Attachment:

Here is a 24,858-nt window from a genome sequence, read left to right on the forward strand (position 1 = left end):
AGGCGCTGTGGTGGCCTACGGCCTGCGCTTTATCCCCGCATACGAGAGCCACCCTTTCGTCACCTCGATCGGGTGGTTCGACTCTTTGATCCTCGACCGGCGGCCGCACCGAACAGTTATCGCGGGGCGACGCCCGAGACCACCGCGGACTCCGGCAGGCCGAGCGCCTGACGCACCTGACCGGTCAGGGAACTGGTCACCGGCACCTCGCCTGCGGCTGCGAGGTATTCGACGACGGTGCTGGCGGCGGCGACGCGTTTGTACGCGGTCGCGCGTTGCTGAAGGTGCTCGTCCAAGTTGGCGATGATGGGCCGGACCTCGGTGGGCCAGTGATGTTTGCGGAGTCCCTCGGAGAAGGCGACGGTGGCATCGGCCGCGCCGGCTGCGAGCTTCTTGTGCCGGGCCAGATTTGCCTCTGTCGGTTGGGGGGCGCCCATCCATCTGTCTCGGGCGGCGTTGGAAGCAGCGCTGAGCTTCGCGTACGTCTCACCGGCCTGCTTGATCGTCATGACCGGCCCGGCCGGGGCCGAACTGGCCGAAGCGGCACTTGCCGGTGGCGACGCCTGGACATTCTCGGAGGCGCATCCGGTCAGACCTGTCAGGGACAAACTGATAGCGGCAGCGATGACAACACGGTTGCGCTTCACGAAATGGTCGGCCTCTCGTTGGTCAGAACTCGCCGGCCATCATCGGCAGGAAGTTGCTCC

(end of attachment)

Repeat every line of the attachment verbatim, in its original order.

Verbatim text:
Here is a 24,858-nt window from a genome sequence, read left to right on the forward strand (position 1 = left end):
AGGCGCTGTGGTGGCCTACGGCCTGCGCTTTATCCCCGCATACGAGAGCCACCCTTTCGTCACCTCGATCGGGTGGTTCGACTCTTTGATCCTCGACCGGCGGCCGCACCGAACAGTTATCGCGGGGCGACGCCCGAGACCACCGCGGACTCCGGCAGGCCGAGCGCCTGACGCACCTGACCGGTCAGGGAACTGGTCACCGGCACCTCGCCTGCGGCTGCGAGGTATTCGACGACGGTGCTGGCGGCGGCGACGCGTTTGTACGCGGTCGCGCGTTGCTGAAGGTGCTCGTCCAAGTTGGCGATGATGGGCCGGACCTCGGTGGGCCAGTGATGTTTGCGGAGTCCCTCGGAGAAGGCGACGGTGGCATCGGCCGCGCCGGCTGCGAGCTTCTTGTGCCGGGCCAGATTTGCCTCTGTCGGTTGGGGGGCGCCCATCCATCTGTCTCGGGCGGCGTTGGAAGCAGCGCTGAGCTTCGCGTACGTCTCACCGGCCTGCTTGATCGTCATGACCGGCCCGGCCGGGGCCGAACTGGCCGAAGCGGCACTTGCCGGTGGCGACGCCTGGACATTCTCGGAGGCGCATCCGGTCAGACCTGTCAGGGACAAACTGATAGCGGCAGCGATGACAACACGGTTGCGCTTCACGAAATGGTCGGCCTCTCGTTGGTCAGAACTCGCCGGCCATCATCGGCAGGAAGTTGCTCC